Second, the tests of validity used in the current study were not extensive. Future researchers are encouraged to test the concurrent and convergent validity of these scales by comparing them with similar validated measures and dietary behavior. For instance, there is potential to test each scale against percentage of energy intake from core and non-core foods. Core foods include breads and cereals, fruits and vegetables, dairy products and meats, while non-core foods are energy-dense nutrient poor foods such as fast foods and processed snack foods [40]. Core foods correspond with the questionnaire’s definition referent for “healthy eating” as per dietary guidelines [14] for children and adolescents.

Finally, future directions could employ additional factor analytical techniques such that: (1) a cross validation of the measurement models is examined by employing a multi-group analysis of factorial invariance (e.g. between different socio-economic and ethnic backgrounds), and, (2) a longitudinal analysis of factorial invariance of the measurement models is examined (i.e. across time). An assessment of multi-group and longitudinal invariance can determine if differences between groups or over time are the desired result of true differences in the latent construct being measured (e.g. due to an intervention’s effects), or are explained by problematic differences in the measurement properties of the questionnaire(s) due to a change in how respondent’s interpret items and their relations.

Conclusions

The results of this study provide support for the reliability and factorial validity of social cognitive measures assessing: self-efficacy, intentions (proximal goals), situation (perceived environment), behavioral strategies, social support, outcome expectations and expectancies related to healthy eating behaviors in adolescents. As such, these scales are suitable for the identification of potential social cognitive correlates of adolescent dietary behavior, mediators of dietary behavior change and the testing of theoretical models based on the SCT.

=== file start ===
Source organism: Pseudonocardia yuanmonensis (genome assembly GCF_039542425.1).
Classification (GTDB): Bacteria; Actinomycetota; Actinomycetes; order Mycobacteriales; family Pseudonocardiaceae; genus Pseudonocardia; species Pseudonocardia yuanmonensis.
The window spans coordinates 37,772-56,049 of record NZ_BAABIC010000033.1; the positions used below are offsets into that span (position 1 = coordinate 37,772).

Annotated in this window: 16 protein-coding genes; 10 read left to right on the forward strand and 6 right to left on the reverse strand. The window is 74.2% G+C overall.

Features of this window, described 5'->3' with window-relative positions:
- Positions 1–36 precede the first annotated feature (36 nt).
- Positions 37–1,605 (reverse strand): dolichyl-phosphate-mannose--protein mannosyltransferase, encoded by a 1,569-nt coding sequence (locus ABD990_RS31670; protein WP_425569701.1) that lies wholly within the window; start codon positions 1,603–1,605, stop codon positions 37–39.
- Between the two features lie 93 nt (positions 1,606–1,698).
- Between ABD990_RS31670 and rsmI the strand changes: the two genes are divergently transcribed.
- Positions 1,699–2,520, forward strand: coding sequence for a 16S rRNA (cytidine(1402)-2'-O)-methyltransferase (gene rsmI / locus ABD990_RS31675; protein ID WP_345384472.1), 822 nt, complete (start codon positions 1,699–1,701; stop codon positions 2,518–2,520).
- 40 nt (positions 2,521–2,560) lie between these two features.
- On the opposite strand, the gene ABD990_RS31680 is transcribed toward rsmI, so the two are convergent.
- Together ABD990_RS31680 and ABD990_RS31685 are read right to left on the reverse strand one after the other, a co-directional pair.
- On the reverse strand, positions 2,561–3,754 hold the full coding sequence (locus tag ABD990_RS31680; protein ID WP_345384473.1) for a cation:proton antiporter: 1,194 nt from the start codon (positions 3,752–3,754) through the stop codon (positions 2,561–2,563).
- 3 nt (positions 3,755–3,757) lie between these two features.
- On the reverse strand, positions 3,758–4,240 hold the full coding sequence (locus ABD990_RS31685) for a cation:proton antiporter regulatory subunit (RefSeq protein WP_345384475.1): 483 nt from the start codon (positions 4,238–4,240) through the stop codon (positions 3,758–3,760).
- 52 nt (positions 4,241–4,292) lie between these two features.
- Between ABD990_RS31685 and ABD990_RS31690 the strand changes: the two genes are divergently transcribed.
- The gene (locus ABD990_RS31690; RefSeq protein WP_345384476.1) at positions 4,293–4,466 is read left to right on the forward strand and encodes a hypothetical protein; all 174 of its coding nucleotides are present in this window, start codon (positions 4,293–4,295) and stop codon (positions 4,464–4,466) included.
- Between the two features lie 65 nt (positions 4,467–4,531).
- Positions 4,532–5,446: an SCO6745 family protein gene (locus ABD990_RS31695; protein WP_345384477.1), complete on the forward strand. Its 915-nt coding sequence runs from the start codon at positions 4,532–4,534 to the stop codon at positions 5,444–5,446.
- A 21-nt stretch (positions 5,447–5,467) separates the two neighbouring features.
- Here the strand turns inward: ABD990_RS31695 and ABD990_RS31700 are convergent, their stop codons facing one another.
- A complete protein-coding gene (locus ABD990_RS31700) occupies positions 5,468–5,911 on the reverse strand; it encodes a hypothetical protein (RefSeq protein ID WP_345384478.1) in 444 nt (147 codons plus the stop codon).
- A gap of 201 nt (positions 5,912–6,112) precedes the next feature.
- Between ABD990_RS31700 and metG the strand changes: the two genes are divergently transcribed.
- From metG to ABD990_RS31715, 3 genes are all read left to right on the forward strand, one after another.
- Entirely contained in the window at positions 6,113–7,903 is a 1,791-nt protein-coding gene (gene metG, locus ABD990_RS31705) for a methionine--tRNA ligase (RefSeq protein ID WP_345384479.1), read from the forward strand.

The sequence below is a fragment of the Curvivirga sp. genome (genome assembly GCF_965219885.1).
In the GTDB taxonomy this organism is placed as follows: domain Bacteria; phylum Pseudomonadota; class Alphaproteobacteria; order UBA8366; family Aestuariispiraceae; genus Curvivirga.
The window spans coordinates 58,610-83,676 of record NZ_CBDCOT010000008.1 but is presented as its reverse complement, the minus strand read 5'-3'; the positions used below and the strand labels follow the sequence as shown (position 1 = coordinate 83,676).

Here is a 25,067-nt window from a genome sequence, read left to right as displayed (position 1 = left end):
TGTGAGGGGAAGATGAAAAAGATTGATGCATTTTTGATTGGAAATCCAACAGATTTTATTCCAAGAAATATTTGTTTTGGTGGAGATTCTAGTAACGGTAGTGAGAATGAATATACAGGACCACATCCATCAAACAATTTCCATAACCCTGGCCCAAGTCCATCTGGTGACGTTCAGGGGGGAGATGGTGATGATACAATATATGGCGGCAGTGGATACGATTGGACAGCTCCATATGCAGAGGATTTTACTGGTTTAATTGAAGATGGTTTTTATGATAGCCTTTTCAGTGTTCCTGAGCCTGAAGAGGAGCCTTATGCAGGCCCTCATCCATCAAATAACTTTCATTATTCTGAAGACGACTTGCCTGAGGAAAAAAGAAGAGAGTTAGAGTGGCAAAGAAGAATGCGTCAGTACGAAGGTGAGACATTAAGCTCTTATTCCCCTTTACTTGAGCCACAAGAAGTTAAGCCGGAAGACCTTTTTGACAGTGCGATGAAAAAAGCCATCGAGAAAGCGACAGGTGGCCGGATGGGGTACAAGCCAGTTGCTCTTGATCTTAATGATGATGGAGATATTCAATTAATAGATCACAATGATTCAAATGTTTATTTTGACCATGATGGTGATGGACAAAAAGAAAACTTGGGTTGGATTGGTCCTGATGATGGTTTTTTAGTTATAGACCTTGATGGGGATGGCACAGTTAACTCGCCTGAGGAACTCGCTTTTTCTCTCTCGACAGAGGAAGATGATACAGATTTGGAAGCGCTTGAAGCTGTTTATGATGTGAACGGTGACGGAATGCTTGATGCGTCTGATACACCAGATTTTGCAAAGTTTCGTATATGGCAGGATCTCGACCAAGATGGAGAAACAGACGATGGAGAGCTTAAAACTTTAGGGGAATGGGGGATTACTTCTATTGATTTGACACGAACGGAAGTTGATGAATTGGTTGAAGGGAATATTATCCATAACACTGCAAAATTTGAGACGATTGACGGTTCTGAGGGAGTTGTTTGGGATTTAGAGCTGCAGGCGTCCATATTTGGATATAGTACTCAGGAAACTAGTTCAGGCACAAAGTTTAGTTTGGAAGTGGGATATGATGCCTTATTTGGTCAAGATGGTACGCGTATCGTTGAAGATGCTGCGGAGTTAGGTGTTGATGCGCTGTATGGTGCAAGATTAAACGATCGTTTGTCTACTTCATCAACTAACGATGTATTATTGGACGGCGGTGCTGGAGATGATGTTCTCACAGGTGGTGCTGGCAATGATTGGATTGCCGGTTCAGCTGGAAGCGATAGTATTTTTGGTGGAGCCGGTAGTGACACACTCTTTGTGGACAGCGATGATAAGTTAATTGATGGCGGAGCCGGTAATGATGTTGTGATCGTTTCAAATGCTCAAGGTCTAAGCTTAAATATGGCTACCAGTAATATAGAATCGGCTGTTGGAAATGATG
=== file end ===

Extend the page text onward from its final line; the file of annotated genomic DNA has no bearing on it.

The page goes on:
Endnote

a Healthy eating: having at least 3 servings of fruit and 4 servings of vegetables each day; choosing foods/drinks which are low in fat (e.g. fruit, vegetables, reduced fat yoghurt and milk, lean cuts of meat, wholegrain breads); choosing foods/drinks that are low in added sugar (e.g. wholegrain breads, water, sugar-free (diet) drinks); carefully considering healthy portion sizes during meals (e.g. avoiding eating till you feel full during meal times).

Abbreviations

SCT: 

Social Cognitive Theory.

Declarations

Acknowledgements

The authors would like to thank each of the schools, teachers and students who participated in this study. This work was supported by an Australian Postgraduate Award (APA) scholarship to Deborah L. Dewar.

Authors’ Affiliations

(1)
Priority Research Centre in Physical Activity and Nutrition, School of Education, University of Newcastle, Callaghan Campus